The federal government is pushing doctors and hospitals to convert to electronic medical records by 2015, touting reductions in costs, increased patient safety and greater efficiencies in the U.S. health care system.

What's largely unknown is how the widespread adoption of computer technology affects the quality of medical care, particularly in nursing homes and other long-term care settings. If nurses and physicians trade pens and charts for handheld devices and laptops, will they lose their personal touch with residents?

Cornell gerontologists, led by Karl Pillemer, the Hazel E. Reed Professor of Human Development in the College of Human Ecology, have produced the first study to examine how nursing home residents perceive electronic health information technology. They also measured its effect on such key health outcomes as the frequency of falls, resident behaviors and performance of everyday tasks.

The findings, published online June 6 in the Journal of Aging and Health, report no negative effects on resident care from electronic health information technology in nursing homes. In fact, residents were generally amenable to new technologies; about three-quarters agreed that "handheld devices help staff to better manage my care."

"Overall, these findings are encouraging for the wider implementation of electronic health information technology in nursing homes," said Pillemer, who is also a professor of gerontology in medicine at Weill Cornell Medical College. "Our primary concern for any new innovation in long-term care, where there are highly vulnerable populations, is whether it harms residents. This study finds no consistent negative effects, with most residents positive about its uses. Therefore, the use of electronic health information technologies in nursing homes would appear to be a net gain for residents."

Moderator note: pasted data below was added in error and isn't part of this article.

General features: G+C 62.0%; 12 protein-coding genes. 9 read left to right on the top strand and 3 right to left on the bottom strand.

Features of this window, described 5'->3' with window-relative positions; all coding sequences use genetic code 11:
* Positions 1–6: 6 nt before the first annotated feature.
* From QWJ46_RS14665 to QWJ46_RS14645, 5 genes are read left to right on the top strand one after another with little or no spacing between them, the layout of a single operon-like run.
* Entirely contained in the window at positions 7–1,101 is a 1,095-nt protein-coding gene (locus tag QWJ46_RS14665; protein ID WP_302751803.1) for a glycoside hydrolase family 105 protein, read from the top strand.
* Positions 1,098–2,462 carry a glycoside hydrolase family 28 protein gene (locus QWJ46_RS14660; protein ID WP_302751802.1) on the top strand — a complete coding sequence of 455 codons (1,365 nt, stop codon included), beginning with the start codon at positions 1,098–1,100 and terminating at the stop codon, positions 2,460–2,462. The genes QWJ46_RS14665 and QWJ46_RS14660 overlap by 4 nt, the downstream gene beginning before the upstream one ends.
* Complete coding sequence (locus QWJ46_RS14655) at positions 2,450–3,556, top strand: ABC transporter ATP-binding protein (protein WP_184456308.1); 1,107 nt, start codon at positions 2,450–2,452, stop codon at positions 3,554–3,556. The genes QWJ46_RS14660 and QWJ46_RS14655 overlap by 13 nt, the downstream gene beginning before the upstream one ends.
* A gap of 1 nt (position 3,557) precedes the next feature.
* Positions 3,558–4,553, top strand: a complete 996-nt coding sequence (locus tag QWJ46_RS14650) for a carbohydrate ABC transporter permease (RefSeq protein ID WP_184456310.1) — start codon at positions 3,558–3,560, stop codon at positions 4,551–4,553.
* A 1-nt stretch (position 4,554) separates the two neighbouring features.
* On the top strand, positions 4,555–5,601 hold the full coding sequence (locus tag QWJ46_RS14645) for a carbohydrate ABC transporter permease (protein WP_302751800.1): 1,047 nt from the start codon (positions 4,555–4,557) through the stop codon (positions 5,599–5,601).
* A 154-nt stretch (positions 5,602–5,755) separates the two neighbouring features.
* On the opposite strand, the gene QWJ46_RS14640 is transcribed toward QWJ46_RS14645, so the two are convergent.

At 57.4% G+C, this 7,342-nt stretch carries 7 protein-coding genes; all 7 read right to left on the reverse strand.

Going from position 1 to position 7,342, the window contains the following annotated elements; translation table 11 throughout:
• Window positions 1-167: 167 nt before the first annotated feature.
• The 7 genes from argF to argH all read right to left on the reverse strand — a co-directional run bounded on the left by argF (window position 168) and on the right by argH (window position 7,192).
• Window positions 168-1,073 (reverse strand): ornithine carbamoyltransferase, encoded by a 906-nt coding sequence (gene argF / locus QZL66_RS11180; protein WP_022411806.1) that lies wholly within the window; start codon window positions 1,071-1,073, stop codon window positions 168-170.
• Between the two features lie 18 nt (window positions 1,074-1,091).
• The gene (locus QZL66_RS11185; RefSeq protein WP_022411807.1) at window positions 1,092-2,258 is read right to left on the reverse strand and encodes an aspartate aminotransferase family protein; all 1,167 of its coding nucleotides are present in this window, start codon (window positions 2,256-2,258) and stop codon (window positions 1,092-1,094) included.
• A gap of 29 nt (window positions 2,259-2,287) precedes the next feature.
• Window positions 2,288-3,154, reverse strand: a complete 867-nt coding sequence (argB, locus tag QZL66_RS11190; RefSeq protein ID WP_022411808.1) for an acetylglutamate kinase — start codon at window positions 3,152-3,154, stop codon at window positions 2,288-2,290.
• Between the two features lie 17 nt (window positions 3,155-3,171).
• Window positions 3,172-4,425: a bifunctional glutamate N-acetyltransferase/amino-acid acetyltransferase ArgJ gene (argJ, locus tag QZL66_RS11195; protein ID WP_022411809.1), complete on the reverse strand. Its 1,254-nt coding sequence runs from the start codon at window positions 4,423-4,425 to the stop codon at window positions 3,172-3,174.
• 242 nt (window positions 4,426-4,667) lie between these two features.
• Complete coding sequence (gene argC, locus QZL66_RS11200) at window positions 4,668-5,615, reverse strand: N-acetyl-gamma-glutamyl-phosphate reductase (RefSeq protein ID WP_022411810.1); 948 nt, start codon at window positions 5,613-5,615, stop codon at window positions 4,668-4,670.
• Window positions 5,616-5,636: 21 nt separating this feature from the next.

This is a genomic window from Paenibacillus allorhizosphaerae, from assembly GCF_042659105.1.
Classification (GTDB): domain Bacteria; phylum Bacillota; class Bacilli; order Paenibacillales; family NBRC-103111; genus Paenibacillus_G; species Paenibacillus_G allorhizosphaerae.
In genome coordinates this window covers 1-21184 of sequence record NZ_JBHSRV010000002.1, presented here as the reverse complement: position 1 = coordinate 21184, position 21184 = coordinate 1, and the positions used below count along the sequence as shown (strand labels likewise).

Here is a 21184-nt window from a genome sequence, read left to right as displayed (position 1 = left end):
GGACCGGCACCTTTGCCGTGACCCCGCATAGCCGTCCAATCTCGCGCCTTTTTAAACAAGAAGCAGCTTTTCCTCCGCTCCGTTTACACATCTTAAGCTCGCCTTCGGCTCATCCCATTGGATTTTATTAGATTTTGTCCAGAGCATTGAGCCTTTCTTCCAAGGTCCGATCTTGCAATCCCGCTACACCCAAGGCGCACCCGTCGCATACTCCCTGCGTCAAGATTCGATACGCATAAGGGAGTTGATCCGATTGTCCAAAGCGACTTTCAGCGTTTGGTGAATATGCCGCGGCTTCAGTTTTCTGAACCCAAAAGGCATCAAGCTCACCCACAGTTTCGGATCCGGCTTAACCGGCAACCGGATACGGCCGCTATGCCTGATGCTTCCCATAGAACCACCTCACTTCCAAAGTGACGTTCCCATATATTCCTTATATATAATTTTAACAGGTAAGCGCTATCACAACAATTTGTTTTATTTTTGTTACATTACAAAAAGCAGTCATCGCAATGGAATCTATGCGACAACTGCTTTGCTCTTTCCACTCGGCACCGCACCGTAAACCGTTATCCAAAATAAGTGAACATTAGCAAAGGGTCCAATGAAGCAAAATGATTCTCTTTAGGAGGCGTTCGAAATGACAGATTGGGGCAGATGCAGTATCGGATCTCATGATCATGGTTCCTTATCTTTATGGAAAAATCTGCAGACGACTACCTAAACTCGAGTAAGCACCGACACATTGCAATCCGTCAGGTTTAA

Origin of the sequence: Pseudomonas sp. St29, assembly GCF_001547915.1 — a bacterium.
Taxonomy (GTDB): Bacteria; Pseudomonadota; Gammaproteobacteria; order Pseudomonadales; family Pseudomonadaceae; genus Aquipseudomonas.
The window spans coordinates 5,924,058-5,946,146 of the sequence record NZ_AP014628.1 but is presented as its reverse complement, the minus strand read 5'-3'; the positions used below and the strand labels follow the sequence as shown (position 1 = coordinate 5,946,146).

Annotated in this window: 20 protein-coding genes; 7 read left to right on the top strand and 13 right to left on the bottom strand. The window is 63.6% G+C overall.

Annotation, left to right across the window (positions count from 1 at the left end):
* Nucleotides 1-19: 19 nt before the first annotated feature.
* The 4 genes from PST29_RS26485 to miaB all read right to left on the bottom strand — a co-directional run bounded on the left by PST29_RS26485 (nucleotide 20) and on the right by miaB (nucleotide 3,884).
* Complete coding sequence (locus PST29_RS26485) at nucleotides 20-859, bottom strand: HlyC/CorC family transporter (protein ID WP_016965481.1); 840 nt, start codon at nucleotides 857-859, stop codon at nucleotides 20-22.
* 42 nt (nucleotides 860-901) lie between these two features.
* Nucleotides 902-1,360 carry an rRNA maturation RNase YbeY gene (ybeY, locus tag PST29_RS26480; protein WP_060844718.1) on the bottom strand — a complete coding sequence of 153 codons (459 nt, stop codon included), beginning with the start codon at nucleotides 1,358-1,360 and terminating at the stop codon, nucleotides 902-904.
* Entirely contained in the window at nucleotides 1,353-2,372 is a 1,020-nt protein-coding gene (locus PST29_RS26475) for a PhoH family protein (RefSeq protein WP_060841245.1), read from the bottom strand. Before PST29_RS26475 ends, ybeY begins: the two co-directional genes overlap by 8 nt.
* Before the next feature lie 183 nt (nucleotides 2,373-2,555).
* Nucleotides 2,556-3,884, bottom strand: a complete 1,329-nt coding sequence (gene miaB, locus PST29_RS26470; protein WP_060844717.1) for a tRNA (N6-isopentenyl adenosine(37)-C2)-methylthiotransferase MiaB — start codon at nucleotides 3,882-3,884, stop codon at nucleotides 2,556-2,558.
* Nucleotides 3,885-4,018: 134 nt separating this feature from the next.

The Cornell team surveyed 761 residents at 10 long-term care facilities in the New York City area. Five of the facilities had equipped staff with personal digital assistants and laptops for recordkeeping; the others used traditional paper-based charts. They assessed residents twice over a span of nine months to gauge their reactions to the new technologies.

During follow-up resident satisfaction surveys, only about half of the respondents at facilities with computer technologies even noticed the change, suggesting "minimal disruption" to residents, the authors write. Sixty-three percent said their care had stayed the same, with 30 percent rating it as better and 7 percent noting a decline.

"If there are negative outcomes on patients," Pillemer said, "we would expect them to present early on when the new technologies would be most disruptive. That wasn't the case, and it could be that more positives would reveal themselves over time."

Cornell co-authors on the paper, "Effects of Electronic Health Information Technology Implementation on Nursing Home Resident Outcomes," include Rhoda Meador, associate director of outreach and extension for the College of Human Ecology; Charles Henderson, senior research associate, Department of Human Development; Dr. Mark Lachs, professor of medicine and co-chief of the division of geriatrics and gerontology at Weill Cornell; and human development graduate student Emily K. Chen. Jeanne Teresi, director of research at the Hebrew Home for the Aged in the Bronx, is also a co-author.

The study was funded by the New York Quality Care Oversight Committee, which formed in 2006 to produce a demonstration project of the adoption and implementation of health information technologies in a group of unionized, for-profit nursing homes.

Ted Boscia is assistant director of communications for the College of Human Ecology.